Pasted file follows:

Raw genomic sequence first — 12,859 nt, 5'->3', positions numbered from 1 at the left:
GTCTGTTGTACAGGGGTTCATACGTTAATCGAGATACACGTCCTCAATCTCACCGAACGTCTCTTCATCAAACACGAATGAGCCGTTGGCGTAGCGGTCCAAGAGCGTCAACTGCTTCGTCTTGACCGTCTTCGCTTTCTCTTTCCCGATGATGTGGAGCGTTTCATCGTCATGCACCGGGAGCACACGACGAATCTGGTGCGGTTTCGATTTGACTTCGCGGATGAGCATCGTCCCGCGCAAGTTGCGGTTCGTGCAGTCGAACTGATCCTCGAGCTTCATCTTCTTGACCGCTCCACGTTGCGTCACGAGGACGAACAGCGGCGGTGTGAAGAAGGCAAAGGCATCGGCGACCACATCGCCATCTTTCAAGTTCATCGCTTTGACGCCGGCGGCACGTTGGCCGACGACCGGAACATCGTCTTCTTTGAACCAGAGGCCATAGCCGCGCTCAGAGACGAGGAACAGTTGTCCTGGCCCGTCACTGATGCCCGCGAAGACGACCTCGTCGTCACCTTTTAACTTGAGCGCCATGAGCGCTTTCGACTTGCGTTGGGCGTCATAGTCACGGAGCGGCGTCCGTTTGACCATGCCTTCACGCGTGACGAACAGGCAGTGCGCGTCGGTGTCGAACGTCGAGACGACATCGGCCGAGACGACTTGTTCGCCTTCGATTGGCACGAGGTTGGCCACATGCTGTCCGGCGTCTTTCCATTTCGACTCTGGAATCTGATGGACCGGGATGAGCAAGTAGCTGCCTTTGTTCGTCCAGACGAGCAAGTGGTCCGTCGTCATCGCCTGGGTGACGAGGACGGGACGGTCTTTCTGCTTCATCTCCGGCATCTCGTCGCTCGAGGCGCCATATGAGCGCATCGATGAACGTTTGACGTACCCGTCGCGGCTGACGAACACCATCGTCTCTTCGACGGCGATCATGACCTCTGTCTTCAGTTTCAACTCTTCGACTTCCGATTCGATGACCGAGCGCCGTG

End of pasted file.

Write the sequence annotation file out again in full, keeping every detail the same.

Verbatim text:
Raw genomic sequence first — 12,859 nt, 5'->3', positions numbered from 1 at the left:
GTCTGTTGTACAGGGGTTCATACGTTAATCGAGATACACGTCCTCAATCTCACCGAACGTCTCTTCATCAAACACGAATGAGCCGTTGGCGTAGCGGTCCAAGAGCGTCAACTGCTTCGTCTTGACCGTCTTCGCTTTCTCTTTCCCGATGATGTGGAGCGTTTCATCGTCATGCACCGGGAGCACACGACGAATCTGGTGCGGTTTCGATTTGACTTCGCGGATGAGCATCGTCCCGCGCAAGTTGCGGTTCGTGCAGTCGAACTGATCCTCGAGCTTCATCTTCTTGACCGCTCCACGTTGCGTCACGAGGACGAACAGCGGCGGTGTGAAGAAGGCAAAGGCATCGGCGACCACATCGCCATCTTTCAAGTTCATCGCTTTGACGCCGGCGGCACGTTGGCCGACGACCGGAACATCGTCTTCTTTGAACCAGAGGCCATAGCCGCGCTCAGAGACGAGGAACAGTTGTCCTGGCCCGTCACTGATGCCCGCGAAGACGACCTCGTCGTCACCTTTTAACTTGAGCGCCATGAGCGCTTTCGACTTGCGTTGGGCGTCATAGTCACGGAGCGGCGTCCGTTTGACCATGCCTTCACGCGTGACGAACAGGCAGTGCGCGTCGGTGTCGAACGTCGAGACGACATCGGCCGAGACGACTTGTTCGCCTTCGATTGGCACGAGGTTGGCCACATGCTGTCCGGCGTCTTTCCATTTCGACTCTGGAATCTGATGGACCGGGATGAGCAAGTAGCTGCCTTTGTTCGTCCAGACGAGCAAGTGGTCCGTCGTCATCGCCTGGGTGACGAGGACGGGACGGTCTTTCTGCTTCATCTCCGGCATCTCGTCGCTCGAGGCGCCATATGAGCGCATCGATGAACGTTTGACGTACCCGTCGCGGCTGACGAACACCATCGTCTCTTCGACGGCGATCATGACCTCTGTCTTCAGTTTCAACTCTTCGACTTCCGATTCGATGACCGAGCGCCGTG